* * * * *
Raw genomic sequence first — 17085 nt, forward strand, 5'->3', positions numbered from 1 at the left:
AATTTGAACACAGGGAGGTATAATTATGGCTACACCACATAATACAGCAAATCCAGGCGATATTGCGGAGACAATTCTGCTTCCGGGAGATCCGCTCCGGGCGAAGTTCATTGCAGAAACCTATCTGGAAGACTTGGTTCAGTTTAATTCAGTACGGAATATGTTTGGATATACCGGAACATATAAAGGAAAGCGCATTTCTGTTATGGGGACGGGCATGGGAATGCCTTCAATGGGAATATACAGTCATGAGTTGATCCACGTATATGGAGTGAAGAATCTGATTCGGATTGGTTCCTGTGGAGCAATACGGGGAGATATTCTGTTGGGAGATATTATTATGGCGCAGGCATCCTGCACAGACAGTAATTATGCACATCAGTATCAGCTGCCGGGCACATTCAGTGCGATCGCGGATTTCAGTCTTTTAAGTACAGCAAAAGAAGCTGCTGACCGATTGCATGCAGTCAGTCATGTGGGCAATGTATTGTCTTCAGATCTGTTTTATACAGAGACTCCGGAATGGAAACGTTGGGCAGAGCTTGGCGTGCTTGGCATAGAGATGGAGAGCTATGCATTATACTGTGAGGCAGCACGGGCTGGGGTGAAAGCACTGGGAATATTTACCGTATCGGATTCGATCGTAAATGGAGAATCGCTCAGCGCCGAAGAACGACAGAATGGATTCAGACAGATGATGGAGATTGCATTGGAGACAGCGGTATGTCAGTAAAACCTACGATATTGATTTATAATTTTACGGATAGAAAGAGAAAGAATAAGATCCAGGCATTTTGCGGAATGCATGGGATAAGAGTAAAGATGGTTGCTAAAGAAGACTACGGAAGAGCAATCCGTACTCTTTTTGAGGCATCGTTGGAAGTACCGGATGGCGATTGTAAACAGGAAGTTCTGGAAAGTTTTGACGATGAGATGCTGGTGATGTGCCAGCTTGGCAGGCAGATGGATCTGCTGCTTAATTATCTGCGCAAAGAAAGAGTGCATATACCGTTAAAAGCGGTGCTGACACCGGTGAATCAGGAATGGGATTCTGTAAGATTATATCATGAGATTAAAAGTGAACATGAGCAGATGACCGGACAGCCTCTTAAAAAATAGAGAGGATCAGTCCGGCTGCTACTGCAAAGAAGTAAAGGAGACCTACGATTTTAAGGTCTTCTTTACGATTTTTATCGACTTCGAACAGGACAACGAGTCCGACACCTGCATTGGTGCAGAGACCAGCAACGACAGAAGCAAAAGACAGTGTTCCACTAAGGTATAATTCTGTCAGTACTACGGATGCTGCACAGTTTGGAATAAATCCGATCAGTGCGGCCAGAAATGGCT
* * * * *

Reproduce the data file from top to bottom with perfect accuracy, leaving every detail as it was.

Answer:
Raw genomic sequence first — 17085 nt, forward strand, 5'->3', positions numbered from 1 at the left:
AATTTGAACACAGGGAGGTATAATTATGGCTACACCACATAATACAGCAAATCCAGGCGATATTGCGGAGACAATTCTGCTTCCGGGAGATCCGCTCCGGGCGAAGTTCATTGCAGAAACCTATCTGGAAGACTTGGTTCAGTTTAATTCAGTACGGAATATGTTTGGATATACCGGAACATATAAAGGAAAGCGCATTTCTGTTATGGGGACGGGCATGGGAATGCCTTCAATGGGAATATACAGTCATGAGTTGATCCACGTATATGGAGTGAAGAATCTGATTCGGATTGGTTCCTGTGGAGCAATACGGGGAGATATTCTGTTGGGAGATATTATTATGGCGCAGGCATCCTGCACAGACAGTAATTATGCACATCAGTATCAGCTGCCGGGCACATTCAGTGCGATCGCGGATTTCAGTCTTTTAAGTACAGCAAAAGAAGCTGCTGACCGATTGCATGCAGTCAGTCATGTGGGCAATGTATTGTCTTCAGATCTGTTTTATACAGAGACTCCGGAATGGAAACGTTGGGCAGAGCTTGGCGTGCTTGGCATAGAGATGGAGAGCTATGCATTATACTGTGAGGCAGCACGGGCTGGGGTGAAAGCACTGGGAATATTTACCGTATCGGATTCGATCGTAAATGGAGAATCGCTCAGCGCCGAAGAACGACAGAATGGATTCAGACAGATGATGGAGATTGCATTGGAGACAGCGGTATGTCAGTAAAACCTACGATATTGATTTATAATTTTACGGATAGAAAGAGAAAGAATAAGATCCAGGCATTTTGCGGAATGCATGGGATAAGAGTAAAGATGGTTGCTAAAGAAGACTACGGAAGAGCAATCCGTACTCTTTTTGAGGCATCGTTGGAAGTACCGGATGGCGATTGTAAACAGGAAGTTCTGGAAAGTTTTGACGATGAGATGCTGGTGATGTGCCAGCTTGGCAGGCAGATGGATCTGCTGCTTAATTATCTGCGCAAAGAAAGAGTGCATATACCGTTAAAAGCGGTGCTGACACCGGTGAATCAGGAATGGGATTCTGTAAGATTATATCATGAGATTAAAAGTGAACATGAGCAGATGACCGGACAGCCTCTTAAAAAATAGAGAGGATCAGTCCGGCTGCTACTGCAAAGAAGTAAAGGAGACCTACGATTTTAAGGTCTTCTTTACGATTTTTATCGACTTCGAACAGGACAACGAGTCCGACACCTGCATTGGTGCAGAGACCAGCAACGACAGAAGCAAAAGACAGTGTTCCACTAAGGTATAATTCTGTCAGTACTACGGATGCTGCACAGTTTGGAATAAATCCGATCAGTGCGGCCAGAAATGGCT